The new study finds that the last two major warming events — at 14,700 and 11,700 years ago — followed the same general pattern. The team also suggests that whatever triggered the swift, North Atlantic climate shifts may not even have begun near Greenland, but rather in the temperate regions of Asia.

Though the scientists didn’t pinpoint the exact trigger, based on the yearly changes in isotopes of oxygen and hydrogen found in the ice, they hypothesize that high southern latitudes and tropical oceans warmed because of decreases in North Atlantic air and water circulation. This tropical warming in the Southern Hemisphere could have induced the first northward shift of the juncture where Northeast and Southeast trade winds intersect.

When this wind stream contact point is pushed to its northernmost threshold, it sets off more intense Pacific monsoons, which lead to wetter conditions in Asia. Less dust is uplifted into the air and more particles wash out in the monsoonal rain, which means less dust falls in Greenlandic snow.

According to the ice record, dust levels shifted first when abrupt climate change began. Other atmospheric shifts followed, the new study reports. As past warming progressed, the ice showed quick, one-to-three–year shifts in levels of deuterium compared to normal hydrogen, marking abrupt changes in the atmospheric circulation of the Northern Hemisphere.

Those circulation changes took place where the water vapor for Greenlandic precipitation originated and could have caused North Atlantic sea ice to retreat north.

One- to three-year shifts in the ratio between O-18 and deuterium suggest that the sea ice brought with it warmer air and more moisture, so more snow fell in Greenland. The team recorded precisely these shifts in the isotopic ratios as well as in ice layer thickness.

Right now, White says, the scenario is speculative. “In the paper, we have stuck our neck out there, as you do in science,” he explains, “so others can go on and chop off our heads or propose other hypotheses.”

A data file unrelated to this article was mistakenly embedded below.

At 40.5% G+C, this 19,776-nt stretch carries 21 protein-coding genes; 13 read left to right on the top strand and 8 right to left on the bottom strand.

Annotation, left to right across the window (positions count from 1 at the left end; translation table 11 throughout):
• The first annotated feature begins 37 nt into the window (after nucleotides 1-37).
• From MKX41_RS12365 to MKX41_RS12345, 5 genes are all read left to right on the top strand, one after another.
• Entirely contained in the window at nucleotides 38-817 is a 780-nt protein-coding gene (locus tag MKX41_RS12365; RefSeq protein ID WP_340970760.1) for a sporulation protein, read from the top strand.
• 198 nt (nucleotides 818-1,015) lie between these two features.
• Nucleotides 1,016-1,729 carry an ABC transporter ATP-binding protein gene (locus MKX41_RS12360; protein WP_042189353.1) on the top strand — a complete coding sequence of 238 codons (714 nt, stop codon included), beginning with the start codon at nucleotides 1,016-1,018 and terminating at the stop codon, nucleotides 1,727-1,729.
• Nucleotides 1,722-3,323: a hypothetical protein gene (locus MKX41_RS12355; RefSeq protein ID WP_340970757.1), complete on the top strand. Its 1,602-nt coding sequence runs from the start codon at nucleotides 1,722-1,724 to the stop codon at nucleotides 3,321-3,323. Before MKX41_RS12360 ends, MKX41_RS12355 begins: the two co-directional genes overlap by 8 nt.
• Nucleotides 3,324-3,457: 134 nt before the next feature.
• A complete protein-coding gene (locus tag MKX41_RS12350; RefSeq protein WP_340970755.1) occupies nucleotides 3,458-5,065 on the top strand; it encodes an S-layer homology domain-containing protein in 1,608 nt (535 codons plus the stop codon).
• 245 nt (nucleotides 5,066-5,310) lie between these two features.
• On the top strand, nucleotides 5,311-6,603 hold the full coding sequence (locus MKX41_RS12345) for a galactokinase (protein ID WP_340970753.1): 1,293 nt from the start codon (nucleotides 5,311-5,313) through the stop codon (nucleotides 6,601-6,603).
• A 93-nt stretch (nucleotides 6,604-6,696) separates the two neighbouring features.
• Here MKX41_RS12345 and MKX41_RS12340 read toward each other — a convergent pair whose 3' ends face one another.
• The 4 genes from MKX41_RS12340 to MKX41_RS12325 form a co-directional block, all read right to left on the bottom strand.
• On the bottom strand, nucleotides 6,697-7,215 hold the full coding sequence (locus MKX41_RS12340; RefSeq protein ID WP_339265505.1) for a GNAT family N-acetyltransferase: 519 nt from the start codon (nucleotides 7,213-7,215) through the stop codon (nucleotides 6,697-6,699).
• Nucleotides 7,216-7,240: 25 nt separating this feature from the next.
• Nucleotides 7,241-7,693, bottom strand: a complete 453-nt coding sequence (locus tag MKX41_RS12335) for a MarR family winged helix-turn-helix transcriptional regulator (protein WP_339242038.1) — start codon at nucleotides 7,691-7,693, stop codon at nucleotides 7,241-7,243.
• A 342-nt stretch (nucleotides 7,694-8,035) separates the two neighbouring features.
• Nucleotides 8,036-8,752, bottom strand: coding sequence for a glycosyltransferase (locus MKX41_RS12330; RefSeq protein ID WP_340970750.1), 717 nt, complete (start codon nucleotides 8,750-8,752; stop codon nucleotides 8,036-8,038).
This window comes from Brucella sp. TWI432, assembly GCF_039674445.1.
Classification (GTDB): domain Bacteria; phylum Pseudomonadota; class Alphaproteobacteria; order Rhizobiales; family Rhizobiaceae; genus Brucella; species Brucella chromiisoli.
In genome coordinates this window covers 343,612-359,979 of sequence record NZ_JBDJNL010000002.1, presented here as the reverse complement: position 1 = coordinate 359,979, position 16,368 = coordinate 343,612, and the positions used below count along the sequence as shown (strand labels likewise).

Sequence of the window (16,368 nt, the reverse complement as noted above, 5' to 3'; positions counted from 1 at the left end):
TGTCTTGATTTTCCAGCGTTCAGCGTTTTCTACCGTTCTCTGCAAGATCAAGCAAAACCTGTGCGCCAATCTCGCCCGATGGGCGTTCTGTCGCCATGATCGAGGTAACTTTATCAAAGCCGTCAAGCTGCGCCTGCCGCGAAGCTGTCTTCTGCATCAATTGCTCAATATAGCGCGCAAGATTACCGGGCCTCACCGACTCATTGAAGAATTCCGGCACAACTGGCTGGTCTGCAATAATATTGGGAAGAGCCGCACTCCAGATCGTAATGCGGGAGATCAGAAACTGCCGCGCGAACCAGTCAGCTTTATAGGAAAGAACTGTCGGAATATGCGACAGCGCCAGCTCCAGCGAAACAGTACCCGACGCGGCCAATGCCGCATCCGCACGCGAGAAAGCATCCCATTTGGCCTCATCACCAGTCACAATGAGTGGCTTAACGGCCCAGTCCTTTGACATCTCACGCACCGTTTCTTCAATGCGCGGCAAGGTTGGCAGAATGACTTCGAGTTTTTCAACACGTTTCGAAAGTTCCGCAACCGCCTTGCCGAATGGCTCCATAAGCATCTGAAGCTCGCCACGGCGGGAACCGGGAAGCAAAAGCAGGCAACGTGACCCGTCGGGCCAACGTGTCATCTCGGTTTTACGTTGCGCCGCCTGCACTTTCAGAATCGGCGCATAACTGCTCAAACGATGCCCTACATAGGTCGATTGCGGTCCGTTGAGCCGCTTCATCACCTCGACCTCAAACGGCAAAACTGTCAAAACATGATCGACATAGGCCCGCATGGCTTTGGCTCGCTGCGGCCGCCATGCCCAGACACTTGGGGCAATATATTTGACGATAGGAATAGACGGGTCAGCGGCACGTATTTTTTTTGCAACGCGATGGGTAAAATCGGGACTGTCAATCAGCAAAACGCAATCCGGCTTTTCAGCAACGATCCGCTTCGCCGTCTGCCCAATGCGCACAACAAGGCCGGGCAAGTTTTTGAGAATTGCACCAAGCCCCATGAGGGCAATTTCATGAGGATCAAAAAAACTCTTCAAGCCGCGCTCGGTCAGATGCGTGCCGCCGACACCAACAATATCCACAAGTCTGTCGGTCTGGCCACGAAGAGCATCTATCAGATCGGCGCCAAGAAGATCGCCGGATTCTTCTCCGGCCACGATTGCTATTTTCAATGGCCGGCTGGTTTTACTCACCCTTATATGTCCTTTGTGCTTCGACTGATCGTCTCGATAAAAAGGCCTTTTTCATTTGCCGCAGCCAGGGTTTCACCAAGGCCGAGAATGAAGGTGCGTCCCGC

Sea ice and climate

The new data provide details that will further scientists’ understanding of how sea ice, coupled with atmospheric and oceanic circulations, affects climate. “So, this is great,” says PennsylvaniaStateUniversity paleoclimatologist Richard Alley, who was not involved in the study. The team’s idea is “provocative and consistent with the data,” he says, but both he and White agree that more data are needed to further test and understand the triggers of abrupt climate change in the Northern Hemisphere.

The measurements will also “put the ball back in climate modelers’ court,” White explains. Current global climate models cannot replicate abrupt climate changes that are as rapid as those recorded in the ice cores. “If you are looking at it like a disease, the symptoms don’t match,” so the input triggers in the models must be wrong, he adds. But by pinpointing triggers of abrupt climate change episodes of the past, he says, modelers can make better predictions of future episodes.

Could such a change happen today? “The IPCC [Intergovernmental Panel on Climate Change] gives at least 90 percent confidence that we won’t have any big, fast weirdness in the North Atlantic in the next century,” Alley says. “But, 90 percent is not 100 percent. Even a slight chance of drying of the monsoons and southward shift of the tropical circulation raises a whole lot of questions.”

photo of Ashley Yeager

Ashley Yeager is the associate news editor at Science News. She has worked at The Scientist, the Simons Foundation, Duke University and the W.M. Keck Observatory, and was the web producer for Science News from 2013 to 2015. She has a bachelor’s degree in journalism from the University of Tennessee, Knoxville, and a master’s degree in science writing from MIT.